Scientists have been wondering this for quite a while. Why does a tiny bird who beats their beak and in turn their head repeatedly against hardwood not get whiplash or a severe brain injury and die from multiple concussions inflicted from its crazy pecking lifestyle?

According to scientists there are a multitude of reasons woodpeckers’ brains are protected but before we go into that let’s review what happens in to the brain a whiplash injury.

A whiplash TBI occurs when the brain literally gets pushed into the skull and then bounces off and hits the opposite side of the skull. This is called a coup countre coup motion. The force of an acceleration and deceleration is what causes the whiplash. There are tiny neurons that are being severed in a whiplash injury that causes brain injury and can lead to concussions and even death.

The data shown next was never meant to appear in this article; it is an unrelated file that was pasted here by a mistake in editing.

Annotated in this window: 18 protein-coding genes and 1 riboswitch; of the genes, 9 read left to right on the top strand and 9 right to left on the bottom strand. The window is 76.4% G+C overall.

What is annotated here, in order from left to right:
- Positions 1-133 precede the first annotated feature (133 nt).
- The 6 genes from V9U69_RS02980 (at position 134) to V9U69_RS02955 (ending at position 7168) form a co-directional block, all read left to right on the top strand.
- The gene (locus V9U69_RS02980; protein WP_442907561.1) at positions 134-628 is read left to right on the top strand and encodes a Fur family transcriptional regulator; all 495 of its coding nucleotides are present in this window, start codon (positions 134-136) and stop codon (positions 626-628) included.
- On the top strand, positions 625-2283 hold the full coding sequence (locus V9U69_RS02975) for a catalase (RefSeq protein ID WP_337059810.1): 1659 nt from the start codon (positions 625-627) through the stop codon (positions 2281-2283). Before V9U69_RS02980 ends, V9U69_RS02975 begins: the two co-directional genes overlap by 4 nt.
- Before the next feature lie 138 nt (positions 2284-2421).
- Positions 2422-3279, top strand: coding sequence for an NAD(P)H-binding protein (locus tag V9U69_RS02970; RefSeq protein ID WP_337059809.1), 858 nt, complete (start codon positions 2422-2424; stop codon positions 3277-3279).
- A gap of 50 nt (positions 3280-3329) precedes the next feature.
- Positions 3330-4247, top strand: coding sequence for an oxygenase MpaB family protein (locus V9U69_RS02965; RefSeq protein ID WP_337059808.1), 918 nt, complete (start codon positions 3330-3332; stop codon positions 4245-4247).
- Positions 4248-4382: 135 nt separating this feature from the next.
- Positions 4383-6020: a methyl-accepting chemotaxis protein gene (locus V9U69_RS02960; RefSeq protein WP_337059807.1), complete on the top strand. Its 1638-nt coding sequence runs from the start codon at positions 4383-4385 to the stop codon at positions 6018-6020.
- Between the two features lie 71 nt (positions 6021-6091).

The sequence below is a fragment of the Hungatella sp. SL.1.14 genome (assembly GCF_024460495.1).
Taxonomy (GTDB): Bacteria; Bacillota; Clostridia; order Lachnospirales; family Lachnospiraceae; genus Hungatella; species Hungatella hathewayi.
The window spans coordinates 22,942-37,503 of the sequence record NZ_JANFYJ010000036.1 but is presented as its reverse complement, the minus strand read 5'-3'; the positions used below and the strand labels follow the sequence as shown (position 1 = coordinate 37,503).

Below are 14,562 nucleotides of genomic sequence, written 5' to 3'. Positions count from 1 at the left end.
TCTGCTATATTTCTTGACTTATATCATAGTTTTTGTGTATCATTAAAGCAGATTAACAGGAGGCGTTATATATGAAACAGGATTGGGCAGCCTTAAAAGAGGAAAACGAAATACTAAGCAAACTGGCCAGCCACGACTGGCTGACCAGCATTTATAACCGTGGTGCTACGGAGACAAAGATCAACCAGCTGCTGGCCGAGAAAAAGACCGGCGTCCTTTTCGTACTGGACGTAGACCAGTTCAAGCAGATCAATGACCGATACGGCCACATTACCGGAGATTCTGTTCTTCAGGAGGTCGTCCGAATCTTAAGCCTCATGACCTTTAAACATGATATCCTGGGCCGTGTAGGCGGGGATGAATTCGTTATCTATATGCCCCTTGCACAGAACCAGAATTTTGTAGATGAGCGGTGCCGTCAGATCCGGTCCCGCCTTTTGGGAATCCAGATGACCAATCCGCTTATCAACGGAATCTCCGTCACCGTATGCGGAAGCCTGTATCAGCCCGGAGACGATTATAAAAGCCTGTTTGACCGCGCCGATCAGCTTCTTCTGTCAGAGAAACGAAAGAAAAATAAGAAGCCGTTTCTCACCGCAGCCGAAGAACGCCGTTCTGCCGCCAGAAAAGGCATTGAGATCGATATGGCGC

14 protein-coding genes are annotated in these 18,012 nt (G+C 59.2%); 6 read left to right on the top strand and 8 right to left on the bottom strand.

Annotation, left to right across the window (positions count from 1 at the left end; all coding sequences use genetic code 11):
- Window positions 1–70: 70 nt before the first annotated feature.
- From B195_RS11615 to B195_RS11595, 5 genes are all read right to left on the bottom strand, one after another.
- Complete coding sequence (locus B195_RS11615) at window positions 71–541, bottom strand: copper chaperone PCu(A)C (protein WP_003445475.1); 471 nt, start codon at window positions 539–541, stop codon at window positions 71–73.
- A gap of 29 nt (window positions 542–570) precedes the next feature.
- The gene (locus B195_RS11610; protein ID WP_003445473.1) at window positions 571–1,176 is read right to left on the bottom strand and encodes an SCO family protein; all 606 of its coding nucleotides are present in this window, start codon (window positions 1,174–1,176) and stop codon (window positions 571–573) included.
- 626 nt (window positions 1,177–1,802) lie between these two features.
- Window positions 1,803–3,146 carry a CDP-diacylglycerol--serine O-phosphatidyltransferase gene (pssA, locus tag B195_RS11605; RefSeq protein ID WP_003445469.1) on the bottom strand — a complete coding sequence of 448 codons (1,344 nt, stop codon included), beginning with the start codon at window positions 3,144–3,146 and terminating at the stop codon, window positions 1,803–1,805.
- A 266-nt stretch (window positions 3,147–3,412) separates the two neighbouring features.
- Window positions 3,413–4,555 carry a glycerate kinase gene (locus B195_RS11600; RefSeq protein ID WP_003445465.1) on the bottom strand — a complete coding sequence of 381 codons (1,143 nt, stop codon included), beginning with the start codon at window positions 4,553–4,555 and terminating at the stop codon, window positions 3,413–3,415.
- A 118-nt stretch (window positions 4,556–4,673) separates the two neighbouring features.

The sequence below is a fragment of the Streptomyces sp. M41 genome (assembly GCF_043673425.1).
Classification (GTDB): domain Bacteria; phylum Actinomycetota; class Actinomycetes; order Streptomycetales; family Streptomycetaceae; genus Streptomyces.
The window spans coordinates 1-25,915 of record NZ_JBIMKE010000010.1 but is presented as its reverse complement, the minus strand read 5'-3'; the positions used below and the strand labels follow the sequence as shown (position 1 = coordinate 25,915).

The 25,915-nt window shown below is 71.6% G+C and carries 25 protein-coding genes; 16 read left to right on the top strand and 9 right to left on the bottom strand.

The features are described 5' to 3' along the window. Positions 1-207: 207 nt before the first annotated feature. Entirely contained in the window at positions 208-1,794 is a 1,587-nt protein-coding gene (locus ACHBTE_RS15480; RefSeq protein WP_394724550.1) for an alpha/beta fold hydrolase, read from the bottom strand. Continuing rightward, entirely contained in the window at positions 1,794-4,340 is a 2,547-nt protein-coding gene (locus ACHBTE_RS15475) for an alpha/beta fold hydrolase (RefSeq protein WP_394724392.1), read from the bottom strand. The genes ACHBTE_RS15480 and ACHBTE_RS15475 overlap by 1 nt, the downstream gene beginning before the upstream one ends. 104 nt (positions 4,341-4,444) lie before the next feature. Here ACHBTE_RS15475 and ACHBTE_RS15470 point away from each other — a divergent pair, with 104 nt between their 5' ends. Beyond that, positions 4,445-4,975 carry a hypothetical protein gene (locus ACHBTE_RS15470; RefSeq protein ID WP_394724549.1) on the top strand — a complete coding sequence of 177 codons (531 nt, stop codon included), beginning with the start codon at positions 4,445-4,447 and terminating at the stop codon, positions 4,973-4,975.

So why doesn’t this happen to woodpeckers? Scientists have been studying them and found a few anatomical anomalies that help. The first is that they have a large tongue which is made up of bone and muscle that wraps around the inside of their skull and cushions their brain. They also have spongy bone helmets that are similar to a football player’s helmet.

Woodpeckers also have large muscular necks. Why would having a large neck with lots of muscles help? If you look at football players and rugby players the larger a neck the better chance of absorbing the shock from a big hit. The muscles of the neck help slow down the neck movement’s. Another easy way to think of it is if two people get in an auto collision. The person who is bigger and has more muscles will generally have an easier time absorbing the shock from the blow of the collision than someone who has a smaller frame and less musculature.

Next time you see a woodpecker you might think how cool it is with a giant tongue that protects its brain, a skull that acts like a helmet and large neck muscles.